Austin's unique "BE"

Thursday, November 10, 2011

Co-working a prime example of Community Building

As told by ATXEquation student George Wilkes

Recently the ATXEquation class was graced with the presence of the ambitious Liz Elam. Liz is the owner and curator of “Link Coworking,” an up and rising new business idea that is gaining momentum across the globe. However, Liz prides herself especially on the uniqueness of her co-working establishment and her ability to not only cater to those who need a space to work, but to create a community within her walls.

Before our conversation with Liz the overall assumption was that co-working entailed the simple interaction of working together on the same project or for the same company in the same location. Liz quickly corrected us and opened an avenue for further discussion. A co-working environment is comparable to holding a membership at a country club. You pay a monetary value and in return gain a social experience. For the monthly or annual fee Liz provides a stress free working environment along with coffee, snacks, indoor and outdoor amenities, and the opportunity to bounce ideas off a diverse group of workers. The community is guided by Liz’s stewardship and a number of protocols to follow by. The protocols for the community are that each member must respect space, privacy and confidentiality of each other’s work. Members cannot simply shut themselves off within the community, interaction must occur.

According to ATXEquation, in order for a community to exist there must be a particular mission at hand. For the sake of Link Coworking the mission is to work efficiently while interacting in an environment, away from home, where the people you work alongside are pleasant and communicable. A community must have leadership, in this sense Liz is the leader and sets the example for the whole community. Through her stewardship others learn how to interact within the community while also becoming leaders in and of them-selves.

In order for Link Coworking to happen effectively Liz and her employees (interns) must interview and asses prospect members. On top of this requirement the prospect member must work one day at the center in order to assess their behavior and see if they are a good fit within the community. If all seems well Liz will allow membership and the member will sign and agree to a contract explaining all the guidelines and rules. Liz here is working as what Bijoy Goswami would call a Relator in his book The Human Fabric. “Relators focus on everything about people—their mood, their “energy,” body language, tones and how they are feeling.” With Liz analyzing prospect members she is ensuring that this particular individual can connect with the other members of the community. In doing this there is assurance that cohesion will exist and a new member will not create disruption among the community.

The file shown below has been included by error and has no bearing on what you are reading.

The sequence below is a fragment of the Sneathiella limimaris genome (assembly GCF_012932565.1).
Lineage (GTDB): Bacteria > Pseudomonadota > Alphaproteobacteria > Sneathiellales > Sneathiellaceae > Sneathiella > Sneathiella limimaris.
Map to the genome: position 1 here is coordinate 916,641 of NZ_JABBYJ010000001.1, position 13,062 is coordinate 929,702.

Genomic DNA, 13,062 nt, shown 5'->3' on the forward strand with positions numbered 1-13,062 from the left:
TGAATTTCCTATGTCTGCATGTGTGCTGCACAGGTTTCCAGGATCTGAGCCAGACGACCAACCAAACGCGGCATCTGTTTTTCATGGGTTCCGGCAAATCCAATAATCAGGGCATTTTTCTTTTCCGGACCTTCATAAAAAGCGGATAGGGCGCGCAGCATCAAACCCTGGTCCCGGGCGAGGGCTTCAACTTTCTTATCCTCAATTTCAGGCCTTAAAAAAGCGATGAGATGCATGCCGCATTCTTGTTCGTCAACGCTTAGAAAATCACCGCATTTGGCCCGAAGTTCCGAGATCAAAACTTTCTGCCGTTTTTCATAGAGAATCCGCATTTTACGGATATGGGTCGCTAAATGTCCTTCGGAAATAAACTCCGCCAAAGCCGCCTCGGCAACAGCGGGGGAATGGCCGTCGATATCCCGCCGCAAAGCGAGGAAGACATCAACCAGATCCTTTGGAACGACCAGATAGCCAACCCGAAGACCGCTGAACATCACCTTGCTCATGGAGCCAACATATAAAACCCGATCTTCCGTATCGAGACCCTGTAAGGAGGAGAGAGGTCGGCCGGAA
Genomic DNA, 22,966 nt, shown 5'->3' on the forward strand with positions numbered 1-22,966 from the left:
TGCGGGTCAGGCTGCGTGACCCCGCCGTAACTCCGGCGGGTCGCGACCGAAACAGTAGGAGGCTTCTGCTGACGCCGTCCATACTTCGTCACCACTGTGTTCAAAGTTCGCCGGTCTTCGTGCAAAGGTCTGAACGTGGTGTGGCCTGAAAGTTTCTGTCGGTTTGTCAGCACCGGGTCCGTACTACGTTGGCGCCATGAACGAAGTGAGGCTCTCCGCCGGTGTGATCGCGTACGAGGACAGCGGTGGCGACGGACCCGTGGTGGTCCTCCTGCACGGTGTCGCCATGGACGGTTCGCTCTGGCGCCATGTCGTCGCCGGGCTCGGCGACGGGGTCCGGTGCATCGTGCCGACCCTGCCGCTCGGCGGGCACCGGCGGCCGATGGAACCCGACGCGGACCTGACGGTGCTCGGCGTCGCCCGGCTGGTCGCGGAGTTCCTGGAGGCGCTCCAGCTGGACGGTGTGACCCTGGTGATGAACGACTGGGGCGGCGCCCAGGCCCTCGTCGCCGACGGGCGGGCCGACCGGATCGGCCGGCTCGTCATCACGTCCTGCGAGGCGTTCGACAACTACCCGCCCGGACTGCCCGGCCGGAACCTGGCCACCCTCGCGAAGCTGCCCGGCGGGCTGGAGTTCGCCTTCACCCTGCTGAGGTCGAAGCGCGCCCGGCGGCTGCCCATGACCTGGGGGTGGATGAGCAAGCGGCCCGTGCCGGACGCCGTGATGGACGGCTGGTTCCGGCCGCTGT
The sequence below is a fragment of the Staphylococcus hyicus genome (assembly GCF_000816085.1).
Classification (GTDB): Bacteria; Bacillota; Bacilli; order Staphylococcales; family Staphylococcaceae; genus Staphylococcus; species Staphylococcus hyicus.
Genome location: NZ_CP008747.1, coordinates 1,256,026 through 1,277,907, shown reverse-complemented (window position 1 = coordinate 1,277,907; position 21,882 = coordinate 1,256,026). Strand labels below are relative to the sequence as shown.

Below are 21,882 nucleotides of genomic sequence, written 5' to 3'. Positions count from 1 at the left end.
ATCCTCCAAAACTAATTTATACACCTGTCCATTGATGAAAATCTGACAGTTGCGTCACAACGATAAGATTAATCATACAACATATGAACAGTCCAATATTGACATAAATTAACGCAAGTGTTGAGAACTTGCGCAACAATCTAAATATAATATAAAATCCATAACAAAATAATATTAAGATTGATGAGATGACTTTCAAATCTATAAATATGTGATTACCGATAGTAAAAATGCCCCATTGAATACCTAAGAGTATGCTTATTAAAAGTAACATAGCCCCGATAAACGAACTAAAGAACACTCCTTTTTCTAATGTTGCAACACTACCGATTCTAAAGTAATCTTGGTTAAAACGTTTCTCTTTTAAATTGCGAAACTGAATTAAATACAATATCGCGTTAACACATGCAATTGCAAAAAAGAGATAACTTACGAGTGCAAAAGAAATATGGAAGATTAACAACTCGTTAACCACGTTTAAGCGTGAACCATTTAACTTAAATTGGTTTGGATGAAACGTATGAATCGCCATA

Connectedness is essential in a community, and this is what distinguishes Liz’s business from her competitors. By not allowing groups larger than two to join, she ensures no one “takes over the office” and that everyone interacts on an equal level. However, she is currently experimenting with a small business of three people who are trying out her service. Her rules have been iterated clearly to these new members and if all works well then she can consider opening to door various other groups consisting of more than two. However, this is a rare exception and she does not want to open to gates to groups of people who will use her amenities without contributing to the environment; or bringing negativity to the environment by having no interaction with others outside their work group.

The people she is attracting to her community are in the age range from thirties to forties, working out of home and are family orientated people. The idea is that people working at home have constant interaction with their family while working which causes two things. First, it is a distraction while working and is hard to separate home from work. The second is that when these professionals return home there is good balance between work and life. The spouse and children are excited to see them when they return home as opposed to no excitement when they stay at home all day. Her tough 9-6 hours are purposefully emplaced for this specific reason. She is encouraging a good balance between work and home so that people do not simply post up in her establishment all day and night while disregarding their family obligations.

Liz is also taking her community building outside of “Link Coworking” and is engaging with the entire co-working realm. In a national sense she and others are beginning a co-working association so that they can build collaboration among all of the co-working establishments within America. On an International level Liz has attended a conference in Berlin in order to learn the differences between European co-working and American and hopefully bring the two continents closer in co-working procedures. The goal is to build a cohesive community that can interact and learn from each other’s experience.

Overall, Liz Elam believes that community is the glue that holds everything together. It is what she believes in and is what sets her apart from her competitors. By bringing like-minded people under the same roof who share a common goal, Liz has been able to establish something special and meaningful for her members. The people who are apart of Link Coworking have become a family; missing one another when one is gone, knowing each other past their formal work experience, and care enough to help each other with their work. Liz has built her business model around creating community and is fulfilling a long time dream of hers while enabling the long time dreams of others.

No comments: